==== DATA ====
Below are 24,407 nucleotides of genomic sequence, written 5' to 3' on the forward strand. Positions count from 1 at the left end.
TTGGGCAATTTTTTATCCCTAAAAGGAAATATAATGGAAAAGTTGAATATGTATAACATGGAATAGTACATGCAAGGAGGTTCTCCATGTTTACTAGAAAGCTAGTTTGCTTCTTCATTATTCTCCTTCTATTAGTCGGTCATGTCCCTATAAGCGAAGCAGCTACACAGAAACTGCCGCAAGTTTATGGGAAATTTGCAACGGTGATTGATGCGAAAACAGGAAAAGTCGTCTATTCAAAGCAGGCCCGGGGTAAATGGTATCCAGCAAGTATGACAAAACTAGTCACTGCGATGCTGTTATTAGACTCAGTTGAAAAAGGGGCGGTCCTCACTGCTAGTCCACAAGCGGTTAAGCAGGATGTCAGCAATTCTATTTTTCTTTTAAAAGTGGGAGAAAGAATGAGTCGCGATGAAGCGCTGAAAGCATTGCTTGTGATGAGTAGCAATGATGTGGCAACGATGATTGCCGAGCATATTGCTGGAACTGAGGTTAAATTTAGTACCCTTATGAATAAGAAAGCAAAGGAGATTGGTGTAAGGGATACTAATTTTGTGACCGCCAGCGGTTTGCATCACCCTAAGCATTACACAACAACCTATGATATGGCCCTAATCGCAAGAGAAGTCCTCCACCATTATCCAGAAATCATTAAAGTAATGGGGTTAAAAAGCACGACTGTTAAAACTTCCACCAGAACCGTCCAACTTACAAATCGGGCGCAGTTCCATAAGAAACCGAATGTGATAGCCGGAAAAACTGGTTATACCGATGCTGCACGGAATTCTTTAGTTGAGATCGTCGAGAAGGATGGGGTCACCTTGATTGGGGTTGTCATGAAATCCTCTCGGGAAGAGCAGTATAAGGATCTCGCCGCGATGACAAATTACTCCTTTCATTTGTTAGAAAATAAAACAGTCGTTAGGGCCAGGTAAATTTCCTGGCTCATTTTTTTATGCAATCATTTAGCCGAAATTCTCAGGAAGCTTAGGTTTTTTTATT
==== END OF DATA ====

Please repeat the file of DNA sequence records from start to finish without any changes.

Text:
Below are 24,407 nucleotides of genomic sequence, written 5' to 3' on the forward strand. Positions count from 1 at the left end.
TTGGGCAATTTTTTATCCCTAAAAGGAAATATAATGGAAAAGTTGAATATGTATAACATGGAATAGTACATGCAAGGAGGTTCTCCATGTTTACTAGAAAGCTAGTTTGCTTCTTCATTATTCTCCTTCTATTAGTCGGTCATGTCCCTATAAGCGAAGCAGCTACACAGAAACTGCCGCAAGTTTATGGGAAATTTGCAACGGTGATTGATGCGAAAACAGGAAAAGTCGTCTATTCAAAGCAGGCCCGGGGTAAATGGTATCCAGCAAGTATGACAAAACTAGTCACTGCGATGCTGTTATTAGACTCAGTTGAAAAAGGGGCGGTCCTCACTGCTAGTCCACAAGCGGTTAAGCAGGATGTCAGCAATTCTATTTTTCTTTTAAAAGTGGGAGAAAGAATGAGTCGCGATGAAGCGCTGAAAGCATTGCTTGTGATGAGTAGCAATGATGTGGCAACGATGATTGCCGAGCATATTGCTGGAACTGAGGTTAAATTTAGTACCCTTATGAATAAGAAAGCAAAGGAGATTGGTGTAAGGGATACTAATTTTGTGACCGCCAGCGGTTTGCATCACCCTAAGCATTACACAACAACCTATGATATGGCCCTAATCGCAAGAGAAGTCCTCCACCATTATCCAGAAATCATTAAAGTAATGGGGTTAAAAAGCACGACTGTTAAAACTTCCACCAGAACCGTCCAACTTACAAATCGGGCGCAGTTCCATAAGAAACCGAATGTGATAGCCGGAAAAACTGGTTATACCGATGCTGCACGGAATTCTTTAGTTGAGATCGTCGAGAAGGATGGGGTCACCTTGATTGGGGTTGTCATGAAATCCTCTCGGGAAGAGCAGTATAAGGATCTCGCCGCGATGACAAATTACTCCTTTCATTTGTTAGAAAATAAAACAGTCGTTAGGGCCAGGTAAATTTCCTGGCTCATTTTTTTATGCAATCATTTAGCCGAAATTCTCAGGAAGCTTAGGTTTTTTTATT